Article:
Following that pattern the last rate change announced in conjunction with a triennial conference was in 1992. Then due to significant drops in interest rates, interim action was taken in the Fall of 1993 suggesting generally lower rates. Many charities adopted and used the interim rates beginning in 1994.
Late last year, the Council board authorized its executive committee to study the existing rate recommendations and underlying actuarial assumptions and make recommendations for rates in keeping with any suggested changes in those assumptions.
New rates recommended
In early January of this year, new recommended rates were announced with a suggested effective date of March 1, 1997.
There were a number of changes in the underlying assumptions used to arrive at the revised gift annuity rate structure. They include the adoption of new, more conservative mortality tables; a change in the expense factor from a front-end load of 5% to an ongoing annual expense of .75%; and an increase in the underlying earnings assumption to a total return of 7% for regular gift annuities and 6.75% for deferred gift annuities (6.25% and 6.0% respectively after allowing for the .75% annual expense factor). This represents an increase from the previous assumption of 5.5% for regular gift annuities and from 4.0 to 5.5% for deferred gift annuities depending on the anticipated deferral period. After factoring in all of these changes, the actual suggested rates announced for annuitants for both single- and two-life gift annuities increased within a relatively narrow range from .5% to 1%.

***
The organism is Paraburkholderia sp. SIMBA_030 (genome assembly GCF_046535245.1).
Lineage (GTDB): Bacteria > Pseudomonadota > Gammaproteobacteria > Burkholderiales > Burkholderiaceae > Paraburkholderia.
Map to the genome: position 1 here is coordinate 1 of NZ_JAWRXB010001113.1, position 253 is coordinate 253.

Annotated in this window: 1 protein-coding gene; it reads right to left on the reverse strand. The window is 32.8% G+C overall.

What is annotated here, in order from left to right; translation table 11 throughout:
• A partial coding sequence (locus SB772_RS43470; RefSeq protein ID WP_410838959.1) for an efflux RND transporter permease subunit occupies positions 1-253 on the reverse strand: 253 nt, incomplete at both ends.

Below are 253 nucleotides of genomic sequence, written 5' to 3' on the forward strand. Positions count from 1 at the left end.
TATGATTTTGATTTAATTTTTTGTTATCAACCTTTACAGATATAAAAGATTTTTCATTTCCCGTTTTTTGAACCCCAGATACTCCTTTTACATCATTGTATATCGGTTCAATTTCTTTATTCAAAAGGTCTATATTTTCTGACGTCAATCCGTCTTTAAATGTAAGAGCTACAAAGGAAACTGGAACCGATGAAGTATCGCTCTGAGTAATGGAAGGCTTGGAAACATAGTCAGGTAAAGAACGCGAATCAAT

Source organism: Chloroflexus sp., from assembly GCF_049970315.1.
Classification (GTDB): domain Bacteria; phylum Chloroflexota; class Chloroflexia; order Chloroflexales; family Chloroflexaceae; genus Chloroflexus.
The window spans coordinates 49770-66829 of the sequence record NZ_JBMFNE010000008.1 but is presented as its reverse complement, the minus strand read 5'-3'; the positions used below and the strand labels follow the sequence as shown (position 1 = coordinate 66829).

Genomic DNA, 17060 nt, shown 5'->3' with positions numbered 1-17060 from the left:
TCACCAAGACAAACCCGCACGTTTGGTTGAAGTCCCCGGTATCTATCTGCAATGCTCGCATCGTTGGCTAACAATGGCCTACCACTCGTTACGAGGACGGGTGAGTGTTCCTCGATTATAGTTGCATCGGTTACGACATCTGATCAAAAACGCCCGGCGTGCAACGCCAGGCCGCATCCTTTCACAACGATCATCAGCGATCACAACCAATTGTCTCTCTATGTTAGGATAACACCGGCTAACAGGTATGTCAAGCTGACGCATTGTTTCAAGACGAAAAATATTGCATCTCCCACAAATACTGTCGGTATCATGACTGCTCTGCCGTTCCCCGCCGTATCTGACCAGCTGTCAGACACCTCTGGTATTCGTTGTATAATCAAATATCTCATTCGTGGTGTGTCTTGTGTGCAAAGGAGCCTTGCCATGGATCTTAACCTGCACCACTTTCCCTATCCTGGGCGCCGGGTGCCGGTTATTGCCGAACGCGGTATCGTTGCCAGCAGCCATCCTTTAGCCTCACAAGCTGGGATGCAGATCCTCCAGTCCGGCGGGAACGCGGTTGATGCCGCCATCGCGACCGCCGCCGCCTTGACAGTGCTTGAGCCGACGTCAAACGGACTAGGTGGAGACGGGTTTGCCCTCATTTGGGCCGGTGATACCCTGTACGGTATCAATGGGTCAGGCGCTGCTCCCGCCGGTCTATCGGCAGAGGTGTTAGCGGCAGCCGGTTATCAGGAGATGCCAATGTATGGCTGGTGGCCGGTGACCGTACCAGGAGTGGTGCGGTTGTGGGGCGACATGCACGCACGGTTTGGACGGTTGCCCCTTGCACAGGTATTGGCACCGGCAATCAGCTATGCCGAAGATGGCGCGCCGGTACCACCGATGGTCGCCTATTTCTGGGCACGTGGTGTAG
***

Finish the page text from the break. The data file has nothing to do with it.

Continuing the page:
New rates similar to 1992 rates
The 1997 rates, while somewhat higher than the 1994 rates, are generally the same or lower than the 1992 rates.
A closer look
Although the recommended rates suggest increases across the board, the increases are highest for the youngest and oldest gift annuitants. While this tends to make gift annuities more attractive to a younger audience from a payment standpoint, an examination of the value of the charitable deduction at various ages may prove interesting.
A look at tax consequences
The newly recommended gift annuity rates for younger individuals may actually provide a smaller “gift” for tax purposes (and perhaps gift reporting guidelines and under internal accounting and FASB rules) than a contract with older persons who receive much higher payout rates. .
In the past, many organizations and institutions have decided to offer gift annuities only to a selected group of donors drawn from the ranks of their relatively older constituency in order to assure the greatest expected total value of their gift annuity commitments.
As the Council rates are merely suggested rates based on the published assumptions, each organization is free to decide whether and to whom to offer the suggested rates, or to develop their own rates. Keep in mind, however, that a number of states incorporate the Council rates “by reference” in various ways in their regulatory structures, so seek counsel before adopting an independently determined rate structure if you are affected by such state regulation. In some states, adopting your own rates may require your organization to hire an independent actuary to vouch for the soundness of your rate structure. Since March 1 has been recommended as the start date for using the new rates, those that offer gift annuities might wish to take time now to analyze their individual programs for mortality experience, earnings assumptions, and cost factors to determine whether or nor adopting the suggested rates meets their program needs.